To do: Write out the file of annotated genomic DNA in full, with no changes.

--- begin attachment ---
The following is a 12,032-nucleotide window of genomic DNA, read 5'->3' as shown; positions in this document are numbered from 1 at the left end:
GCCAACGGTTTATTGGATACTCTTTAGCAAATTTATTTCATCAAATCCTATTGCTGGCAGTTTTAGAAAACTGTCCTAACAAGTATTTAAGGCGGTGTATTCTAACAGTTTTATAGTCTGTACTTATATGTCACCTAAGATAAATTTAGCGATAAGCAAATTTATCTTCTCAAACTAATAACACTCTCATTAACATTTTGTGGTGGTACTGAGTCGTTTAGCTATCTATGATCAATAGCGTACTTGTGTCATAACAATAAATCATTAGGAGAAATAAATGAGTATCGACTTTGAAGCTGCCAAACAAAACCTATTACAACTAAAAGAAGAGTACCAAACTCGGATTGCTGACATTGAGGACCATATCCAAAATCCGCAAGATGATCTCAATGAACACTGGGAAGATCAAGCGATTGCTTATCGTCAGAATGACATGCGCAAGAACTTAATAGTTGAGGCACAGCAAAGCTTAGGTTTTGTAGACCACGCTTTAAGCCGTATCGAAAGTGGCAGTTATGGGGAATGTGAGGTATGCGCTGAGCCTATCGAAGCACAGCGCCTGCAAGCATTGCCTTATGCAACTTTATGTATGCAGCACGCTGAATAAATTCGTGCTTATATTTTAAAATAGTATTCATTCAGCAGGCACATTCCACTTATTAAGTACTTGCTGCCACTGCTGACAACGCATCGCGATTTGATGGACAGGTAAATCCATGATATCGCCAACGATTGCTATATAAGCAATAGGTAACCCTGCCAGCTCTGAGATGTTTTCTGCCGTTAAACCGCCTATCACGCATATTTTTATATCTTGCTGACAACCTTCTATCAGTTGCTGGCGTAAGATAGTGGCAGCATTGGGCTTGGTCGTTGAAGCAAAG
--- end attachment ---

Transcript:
The following is a 12,032-nucleotide window of genomic DNA, read 5'->3' as shown; positions in this document are numbered from 1 at the left end:
GCCAACGGTTTATTGGATACTCTTTAGCAAATTTATTTCATCAAATCCTATTGCTGGCAGTTTTAGAAAACTGTCCTAACAAGTATTTAAGGCGGTGTATTCTAACAGTTTTATAGTCTGTACTTATATGTCACCTAAGATAAATTTAGCGATAAGCAAATTTATCTTCTCAAACTAATAACACTCTCATTAACATTTTGTGGTGGTACTGAGTCGTTTAGCTATCTATGATCAATAGCGTACTTGTGTCATAACAATAAATCATTAGGAGAAATAAATGAGTATCGACTTTGAAGCTGCCAAACAAAACCTATTACAACTAAAAGAAGAGTACCAAACTCGGATTGCTGACATTGAGGACCATATCCAAAATCCGCAAGATGATCTCAATGAACACTGGGAAGATCAAGCGATTGCTTATCGTCAGAATGACATGCGCAAGAACTTAATAGTTGAGGCACAGCAAAGCTTAGGTTTTGTAGACCACGCTTTAAGCCGTATCGAAAGTGGCAGTTATGGGGAATGTGAGGTATGCGCTGAGCCTATCGAAGCACAGCGCCTGCAAGCATTGCCTTATGCAACTTTATGTATGCAGCACGCTGAATAAATTCGTGCTTATATTTTAAAATAGTATTCATTCAGCAGGCACATTCCACTTATTAAGTACTTGCTGCCACTGCTGACAACGCATCGCGATTTGATGGACAGGTAAATCCATGATATCGCCAACGATTGCTATATAAGCAATAGGTAACCCTGCCAGCTCTGAGATGTTTTCTGCCGTTAAACCGCCTATCACGCATATTTTTATATCTTGCTGACAACCTTCTATCAGTTGCTGGCGTAAGATAGTGGCAGCATTGGGCTTGGTCGTTGAAGCAAAG